Texas Rangers slugger Joey Gallo wasn't expecting to hit 40 home runs this season, but he started wanting it once he got to 39. He did it Saturday (video by Jeff Wilson). Jeff Wilson jwilson@star-telegram.com
Texas Rangers slugger Joey Gallo wasn't expecting to hit 40 home runs this season, but he started wanting it once he got to 39. He did it Saturday (video by Jeff Wilson). Jeff Wilson jwilson@star-telegram.com

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Rangers Reaction: What does a 40-homer season say about Joey Gallo?

September 30, 2017 11:20 PM

ARLINGTON

Here’s a look at the remaining milestones Texas Rangers players are attempting to achieve with one game remaining:

Elvis Andrus .300 season: Average at .297 after going 1 for 5. Must go 3 for 4 on Sunday to finish at .299689, 4 for 4 to finish at .301.

Nomar Mazara 100 RBI: Stuck on 99. Needs one in the season finale.

Rougned Odor 162 games: He has played in 161 and has been assured that he’ll play Sunday.

A big, big, big milestone was reached Saturday night. No, not the Rangers winning a second consecutive game.

They did, though.

Here’s some Rangers Reaction from an 8-4 victory over the Oakland A’s.  

Banister talks up Saturday stars Gallo, Cashner

Texas Rangers manager Jeff Banister talks about the excitement of a 40-homer season for Joey Gallo and a solid season for Andrew Cashner (video by Jeff Wilson).

Jeff Wilson jwilson@star-telegram.com

1. Of all the milestones Rangers players were chasing, the one Joey Gallo caught in the second inning — a 40-homer season — is the most impressive of all, even if the ball is flying out of big-league ballparks more than ever before.

While that’s true, the surge is in players jumping from totals in the teens to totals in the 20s, save for Justin Smoak. Where did that come from? But good for him, a good dude and former Rangers first-round pick.

But a 40-homer season — he added No. 41 in the third — still signifies elite power, which everyone knew Gallo had and had been hoping to see. He did it in his first full major-league season, a year after looking completely lost at the plate in a limited showing with the Rangers.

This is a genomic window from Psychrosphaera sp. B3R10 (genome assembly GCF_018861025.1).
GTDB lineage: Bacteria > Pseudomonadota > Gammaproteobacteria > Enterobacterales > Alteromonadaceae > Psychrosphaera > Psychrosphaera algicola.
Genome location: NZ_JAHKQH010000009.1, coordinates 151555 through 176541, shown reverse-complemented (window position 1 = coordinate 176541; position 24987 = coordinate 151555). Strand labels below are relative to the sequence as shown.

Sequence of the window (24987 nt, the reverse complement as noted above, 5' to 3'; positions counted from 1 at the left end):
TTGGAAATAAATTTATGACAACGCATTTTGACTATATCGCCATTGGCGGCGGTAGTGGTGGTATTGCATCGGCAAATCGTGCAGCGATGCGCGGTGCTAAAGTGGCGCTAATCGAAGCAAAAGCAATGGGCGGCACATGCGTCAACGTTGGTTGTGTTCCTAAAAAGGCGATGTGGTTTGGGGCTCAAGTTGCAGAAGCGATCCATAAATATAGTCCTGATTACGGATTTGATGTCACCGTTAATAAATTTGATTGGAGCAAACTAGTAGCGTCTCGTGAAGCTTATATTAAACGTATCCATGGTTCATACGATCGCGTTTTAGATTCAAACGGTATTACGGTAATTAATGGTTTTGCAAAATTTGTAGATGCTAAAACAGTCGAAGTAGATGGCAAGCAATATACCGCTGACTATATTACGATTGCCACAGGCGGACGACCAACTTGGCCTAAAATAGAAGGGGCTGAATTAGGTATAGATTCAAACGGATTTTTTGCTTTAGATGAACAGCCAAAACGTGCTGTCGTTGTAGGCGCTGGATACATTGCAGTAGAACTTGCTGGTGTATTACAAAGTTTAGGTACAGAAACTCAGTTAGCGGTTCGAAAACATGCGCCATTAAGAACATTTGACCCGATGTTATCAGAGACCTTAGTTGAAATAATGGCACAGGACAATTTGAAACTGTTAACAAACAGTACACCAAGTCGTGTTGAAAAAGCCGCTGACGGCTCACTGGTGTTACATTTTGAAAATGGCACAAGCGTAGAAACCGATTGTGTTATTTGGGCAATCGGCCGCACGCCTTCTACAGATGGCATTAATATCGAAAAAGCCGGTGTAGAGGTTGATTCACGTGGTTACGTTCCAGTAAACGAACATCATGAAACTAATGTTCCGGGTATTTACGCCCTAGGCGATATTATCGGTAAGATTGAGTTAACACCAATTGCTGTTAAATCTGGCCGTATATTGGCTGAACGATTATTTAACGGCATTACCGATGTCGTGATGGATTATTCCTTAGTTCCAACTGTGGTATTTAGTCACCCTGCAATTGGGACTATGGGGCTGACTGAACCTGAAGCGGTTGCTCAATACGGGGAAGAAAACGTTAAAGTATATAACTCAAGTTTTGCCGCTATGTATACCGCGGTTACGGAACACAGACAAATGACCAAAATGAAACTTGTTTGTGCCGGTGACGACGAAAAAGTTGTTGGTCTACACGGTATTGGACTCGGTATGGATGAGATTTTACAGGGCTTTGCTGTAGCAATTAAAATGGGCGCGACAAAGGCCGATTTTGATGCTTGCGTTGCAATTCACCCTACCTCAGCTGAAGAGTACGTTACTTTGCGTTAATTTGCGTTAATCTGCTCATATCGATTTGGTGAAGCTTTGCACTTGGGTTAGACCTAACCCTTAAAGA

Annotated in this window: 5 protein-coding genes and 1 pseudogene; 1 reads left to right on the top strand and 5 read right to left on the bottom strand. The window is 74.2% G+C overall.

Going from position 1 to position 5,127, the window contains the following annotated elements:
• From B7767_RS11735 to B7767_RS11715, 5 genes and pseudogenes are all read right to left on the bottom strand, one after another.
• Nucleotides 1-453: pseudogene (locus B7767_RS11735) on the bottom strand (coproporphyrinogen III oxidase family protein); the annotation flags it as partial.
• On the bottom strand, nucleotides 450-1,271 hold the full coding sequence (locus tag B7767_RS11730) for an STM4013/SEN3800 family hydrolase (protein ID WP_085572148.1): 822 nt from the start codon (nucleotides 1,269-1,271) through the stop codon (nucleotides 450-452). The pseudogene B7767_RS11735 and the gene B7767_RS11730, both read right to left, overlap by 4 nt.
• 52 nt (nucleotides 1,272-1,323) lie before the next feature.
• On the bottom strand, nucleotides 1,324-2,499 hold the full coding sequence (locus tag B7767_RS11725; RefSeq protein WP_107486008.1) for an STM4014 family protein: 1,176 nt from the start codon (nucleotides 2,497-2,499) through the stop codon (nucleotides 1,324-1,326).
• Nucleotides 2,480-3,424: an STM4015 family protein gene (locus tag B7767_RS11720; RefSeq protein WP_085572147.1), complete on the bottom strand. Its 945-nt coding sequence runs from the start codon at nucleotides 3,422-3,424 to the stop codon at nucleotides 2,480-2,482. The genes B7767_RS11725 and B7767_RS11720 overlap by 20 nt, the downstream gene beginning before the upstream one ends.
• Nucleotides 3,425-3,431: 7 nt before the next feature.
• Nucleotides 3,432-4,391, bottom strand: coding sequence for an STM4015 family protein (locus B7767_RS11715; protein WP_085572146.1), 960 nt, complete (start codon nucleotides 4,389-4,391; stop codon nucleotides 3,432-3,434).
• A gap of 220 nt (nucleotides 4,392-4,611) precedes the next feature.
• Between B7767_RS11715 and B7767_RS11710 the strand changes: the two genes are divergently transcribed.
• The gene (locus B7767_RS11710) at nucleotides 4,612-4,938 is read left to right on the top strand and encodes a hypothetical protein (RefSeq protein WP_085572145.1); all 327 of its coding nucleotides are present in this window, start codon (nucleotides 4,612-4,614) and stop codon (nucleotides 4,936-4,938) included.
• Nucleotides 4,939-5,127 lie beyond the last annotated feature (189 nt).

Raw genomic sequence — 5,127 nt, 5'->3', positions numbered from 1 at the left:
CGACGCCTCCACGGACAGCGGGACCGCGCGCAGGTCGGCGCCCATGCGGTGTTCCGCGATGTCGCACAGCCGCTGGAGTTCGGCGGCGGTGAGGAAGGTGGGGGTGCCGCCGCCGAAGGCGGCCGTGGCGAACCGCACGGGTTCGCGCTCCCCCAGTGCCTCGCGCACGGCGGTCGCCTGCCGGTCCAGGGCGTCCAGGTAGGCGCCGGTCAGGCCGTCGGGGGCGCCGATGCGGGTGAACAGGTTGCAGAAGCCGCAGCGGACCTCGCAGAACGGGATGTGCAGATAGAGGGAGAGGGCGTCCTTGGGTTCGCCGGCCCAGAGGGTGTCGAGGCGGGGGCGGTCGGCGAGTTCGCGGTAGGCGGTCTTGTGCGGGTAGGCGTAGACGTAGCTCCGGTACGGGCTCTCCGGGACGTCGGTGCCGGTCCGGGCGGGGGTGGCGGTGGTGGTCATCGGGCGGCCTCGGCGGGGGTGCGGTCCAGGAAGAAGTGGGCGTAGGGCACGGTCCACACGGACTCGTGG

He’s come a long way, and the belief is he’s only going to get better.

“Just how far I’ve come from last year,” Gallo said. “I had one hit in the big leagues. Now, to do this is unthinkable.”

The home runs are, obviously, a big deal. But so too are the strides he made at the plate despite barely being a .200 hitter who should barely avoid a 200-strikeout season.

One is easy to find. He has drawn 75 walks, which indicates that he has acquired a better idea of the strike zone and the pitches he can handle. That has led directly to his 40-homer season.

Another sign requires having watched games the past six weeks. When he has hit the ball, he has done so more to center field and left field. Gallo is still a pull hitter and always will be, but the fact that he’s hitting to all fields more means he’s letting pitches travel deeper and is able to handle them better.

Gallo’s season has been a success (just look at his on-base plus slugging percentage). He has played three positions well and been an asset on the bases. He also went the distance for the first time in the majors, and that is a significant step for every young player.

The belief, now more so than ever, is he’s only going to get better. 

2. Manager Jeff Banister said that Adrian Beltre will appear at some point in Sunday’s season finale so that the Hall of Fame-bound third baseman can receive a standing ovation from the fans.

Beltre probably doesn’t want it, as he often says he doesn’t like being the center of attention. But what if Banister knows something the rest of us don’t, like the Rangers plan to trade Beltre in the off-season, or that Beltre has requested to be traded, or that Beltre is considering retirement?

Cue the suspenseful music.

That could explain why Shin-Soo Choo is practicing at first base. The Rangers might need Gallo as their full-time third baseman.

That could explain why the Rangers still continue to evaluate Delino DeShields’ play in center field even though they should know by now. They might need to sign a center fielder so that DeShields can play left because Gallo will be at third and Choo will be a first baseman/designated hitter.